Graduate Programs

Courses

Engineering

  • ENGR-E 500 Introduction to the Intelligent Systems Engineering Program (1 cr.) This course provides an introduction to Intelligent Systems Engineering and an overview of the various degree specializations that are available. ISE is a set of modern Systems Engineering areas with various interrelations. This course provides a broad introduction and details of faculty research areas.  
  • ENGR-E 501 Introduction to Computer Engineering (3 cr.) This course covers computer engineering and parallel computer architecture for HPC in intelligent systems engineering. Topics include multi-core processors, cache coherence, data centric computing, SIMD, GPU, FPGA, accelerators, and heterogeneous computing architecture. The course will focus on fundamental parallel computer architectures, evaluation and the tradeoffs in design, and their use.
  • ENGR-E 502 Introduction to Cyber Physical Systems (3 cr.) This covers a broad range of CPS with both uses and component technologies. Robots and Smart systems are covered in some detail. Algorithms, security, control theory, software, device hardware and mechanical construction issues are covered. CPS laboratory experience will be an essential part of course. Current research opportunities are covered.  
  • ENGR-E 503 Introduction to Intelligent Systems (3 cr.) Systems Engineering (SE) can refer to several different concepts, disciplines, and technical skills needed in designing and building systems of systems. This course covers fundamental principle and five use cases with special attention to challenges and opportunities coming from modern computing infrastructure, the internet of things and artificial intelligence.
  • ENGR-E 504 Introduction to Bioengineering (3 cr.) The course introduces the fields of bioengineering and biomedical engineering. Topics include biofabrication, biomanufacturing, bioinstrumentation, drug discovery and delivery, cellular and molecular bioengineering, with a focus on design of different types of instruments and sensors. How to merge the disciplines of engineering and biology for biomedical applications will be discussed. Credit not given for both ENGR-E 504 and E 304.
  • ENGR-E 505 Introduction to Nano-Engineering (3 cr.) Miniaturization of devices and systems to nanoscale boosted in the last couple of decades, enabling unattainable hitherto functionalities and bridging the quantum realm with the mainstream of technological paradigm. Current course provides a broad overview of the scientific background as well as the cutting-edge technological achievements of engineering on nanoscale.
  • ENGR-E 506 Introduction to Neuro-Engineering (3 cr.) One programming course, linear algebra and calculus are required. One AI or Machine Learning course recommended. Understand concepts of neuro-engineering with an applied mathematics focus. Learn the principles of building intelligent machines for neuro-engineering. This is an introductory course to ISE Masters and Ph.D. program in Neuro-Engineering. It will have guest lectures, and the basic material will be interleaved with talks on relevant Bloomington campus research.
  • ENGR-E 507 Introduction to Environmental Engineering Intelligent Systems (3 cr.) Develop a foundation in Environmental Engineering practices and challenges by exploring how engineered systems promote better predictions about water quality, climate and atmospheric conditions. This course will cover fundamental principles and three use cases to examine unique challenges and opportunities stemming from data analytics, internet of things and modern computing.
  • ENGR-E 510 Engineering Distributed Systems (3 cr.) Distributed systems are collections of independent elements that appear to users as a single system. This course considers fundamental principles in distributed system construction and explores the history of such systems from distributed operating systems to modern middleware and services. Examples and exercises from current distributed systems. Credit given for only one of ENGR-E 510, E 410, CSCI-P 434, or B 534.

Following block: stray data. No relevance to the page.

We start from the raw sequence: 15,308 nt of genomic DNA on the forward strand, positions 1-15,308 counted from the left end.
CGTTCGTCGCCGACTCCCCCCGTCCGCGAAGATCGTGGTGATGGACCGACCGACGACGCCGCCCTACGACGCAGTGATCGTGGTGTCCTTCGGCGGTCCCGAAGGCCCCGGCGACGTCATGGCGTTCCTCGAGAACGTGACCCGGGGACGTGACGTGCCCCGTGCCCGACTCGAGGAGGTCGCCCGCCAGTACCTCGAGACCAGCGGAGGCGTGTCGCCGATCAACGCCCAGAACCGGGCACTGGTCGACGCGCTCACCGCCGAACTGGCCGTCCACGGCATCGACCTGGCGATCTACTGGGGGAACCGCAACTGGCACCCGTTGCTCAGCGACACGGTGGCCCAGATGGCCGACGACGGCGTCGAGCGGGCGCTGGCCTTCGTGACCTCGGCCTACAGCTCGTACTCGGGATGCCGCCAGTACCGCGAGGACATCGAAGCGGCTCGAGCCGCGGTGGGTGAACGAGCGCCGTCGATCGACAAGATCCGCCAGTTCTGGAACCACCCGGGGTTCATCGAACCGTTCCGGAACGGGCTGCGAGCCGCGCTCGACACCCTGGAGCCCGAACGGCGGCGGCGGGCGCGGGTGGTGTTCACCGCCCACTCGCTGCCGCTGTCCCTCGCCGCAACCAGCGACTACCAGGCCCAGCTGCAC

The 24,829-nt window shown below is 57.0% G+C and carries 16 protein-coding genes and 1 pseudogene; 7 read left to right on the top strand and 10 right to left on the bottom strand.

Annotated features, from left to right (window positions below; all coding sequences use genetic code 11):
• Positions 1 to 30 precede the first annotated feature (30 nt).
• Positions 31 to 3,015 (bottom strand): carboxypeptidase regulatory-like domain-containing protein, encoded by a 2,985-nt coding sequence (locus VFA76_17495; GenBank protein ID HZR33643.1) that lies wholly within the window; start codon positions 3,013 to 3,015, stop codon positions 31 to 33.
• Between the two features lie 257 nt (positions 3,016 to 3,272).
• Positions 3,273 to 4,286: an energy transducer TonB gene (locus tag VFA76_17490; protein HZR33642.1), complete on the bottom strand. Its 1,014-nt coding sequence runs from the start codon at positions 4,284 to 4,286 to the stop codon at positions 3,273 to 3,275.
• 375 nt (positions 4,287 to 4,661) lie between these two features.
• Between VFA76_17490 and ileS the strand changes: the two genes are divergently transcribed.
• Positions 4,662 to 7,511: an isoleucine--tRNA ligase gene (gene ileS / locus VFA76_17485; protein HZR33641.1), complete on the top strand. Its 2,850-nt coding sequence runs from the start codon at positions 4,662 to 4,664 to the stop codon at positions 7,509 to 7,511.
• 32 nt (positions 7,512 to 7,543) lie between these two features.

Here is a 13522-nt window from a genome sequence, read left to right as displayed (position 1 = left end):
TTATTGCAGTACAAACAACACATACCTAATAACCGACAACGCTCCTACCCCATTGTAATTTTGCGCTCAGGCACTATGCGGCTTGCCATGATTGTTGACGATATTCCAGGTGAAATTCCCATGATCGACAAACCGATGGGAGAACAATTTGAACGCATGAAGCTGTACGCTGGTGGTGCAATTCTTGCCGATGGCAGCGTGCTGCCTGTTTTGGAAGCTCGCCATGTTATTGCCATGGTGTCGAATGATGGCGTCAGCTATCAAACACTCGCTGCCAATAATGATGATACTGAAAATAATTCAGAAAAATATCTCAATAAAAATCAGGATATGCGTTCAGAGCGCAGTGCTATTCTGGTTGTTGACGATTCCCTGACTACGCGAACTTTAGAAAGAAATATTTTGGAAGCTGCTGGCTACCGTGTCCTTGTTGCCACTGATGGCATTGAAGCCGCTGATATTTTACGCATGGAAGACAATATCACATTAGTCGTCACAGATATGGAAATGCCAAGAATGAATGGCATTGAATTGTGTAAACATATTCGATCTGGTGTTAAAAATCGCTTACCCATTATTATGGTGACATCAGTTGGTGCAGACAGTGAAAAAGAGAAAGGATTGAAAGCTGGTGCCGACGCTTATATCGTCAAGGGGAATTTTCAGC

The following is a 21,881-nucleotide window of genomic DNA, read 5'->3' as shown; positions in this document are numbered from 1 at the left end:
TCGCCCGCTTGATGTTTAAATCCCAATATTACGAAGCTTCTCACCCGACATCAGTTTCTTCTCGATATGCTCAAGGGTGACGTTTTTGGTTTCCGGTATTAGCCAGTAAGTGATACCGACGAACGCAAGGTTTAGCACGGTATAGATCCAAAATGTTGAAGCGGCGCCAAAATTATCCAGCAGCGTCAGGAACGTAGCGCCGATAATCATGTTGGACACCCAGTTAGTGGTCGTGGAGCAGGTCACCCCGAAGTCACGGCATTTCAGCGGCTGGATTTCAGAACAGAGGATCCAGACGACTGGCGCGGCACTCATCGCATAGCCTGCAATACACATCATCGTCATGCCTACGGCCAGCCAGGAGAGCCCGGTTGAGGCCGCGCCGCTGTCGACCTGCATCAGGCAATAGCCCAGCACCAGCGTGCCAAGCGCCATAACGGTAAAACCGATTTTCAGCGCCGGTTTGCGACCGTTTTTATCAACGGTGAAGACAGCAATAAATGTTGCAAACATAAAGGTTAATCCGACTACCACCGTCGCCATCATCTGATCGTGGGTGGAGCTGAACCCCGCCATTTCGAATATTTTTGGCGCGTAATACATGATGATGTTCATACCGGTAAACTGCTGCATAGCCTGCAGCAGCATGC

• ENGR-E 511 Machine Learning for Signal Processing (3 cr.) Students should be accustomed to Calculus, Linear Algebra, Probability Theory, CSCI-B 555 and one of the scientific programming languages, MATLAB, Python, or R. The course discusses advanced signal processing topics as an application of machine learning. Hands-on signal processing tasks are introduced and tackled using a problem-solving manner, so students can grasp important machine learning concepts. The course can help students learn to build an intelligent signal processing system in a systematical way.
  • ENGR-E 512 Advanced Computer Architecture (3 cr.) ENGR-E 501 recommended. The course will cover advanced computer architecture topics for data centers regarding multi-core processor hardware, circuit level and micro-architecture level main memory modeling, circuit level and micro-architecture level storage design, GPU architecture, processing-in/near-memory, (convolutional neural network) accelerator design and data center architecture.
  • ENGR-E 513 Engineering Compilers (3 cr.) This course covers the engineering of a compiler, from scanning to parsing, semantic analysis and transformations to code generation and optimization. The emphasis of this course is on the hands-on implementations of various components using industry-standard tools. Credit given for only one of ENGR-E 513, E 313, CSCI-P 423, or P 523.
  • ENGR-E 514 Embedded Systems (3 cr.) This course covers Embedded and Real-Time Systems designed for real-time multiprocessing and distributed processing. It discusses theoretical and practical concepts in real-time systems emphasizing both hard and soft real-time distributed multi-processing. Several operating systems (e.g. Xinu, Linux, VxWorks), computer architectures and process scheduling methods will be used to illustrate concepts.   Credit not given for both ENGR-E 514 and E 314.
  • ENGR-E 516 Engineering Cloud Computing (3 cr.) Experience with Windows or Linux using Java and scripts. This course covers basic concepts on programming models and tools of cloud computing to support data intensive science applications. Students will get to know the latest research topics of cloud platforms, parallel algorithms, storage and high level language for proficiency with a complex ecosystem of tools that span many disciplines.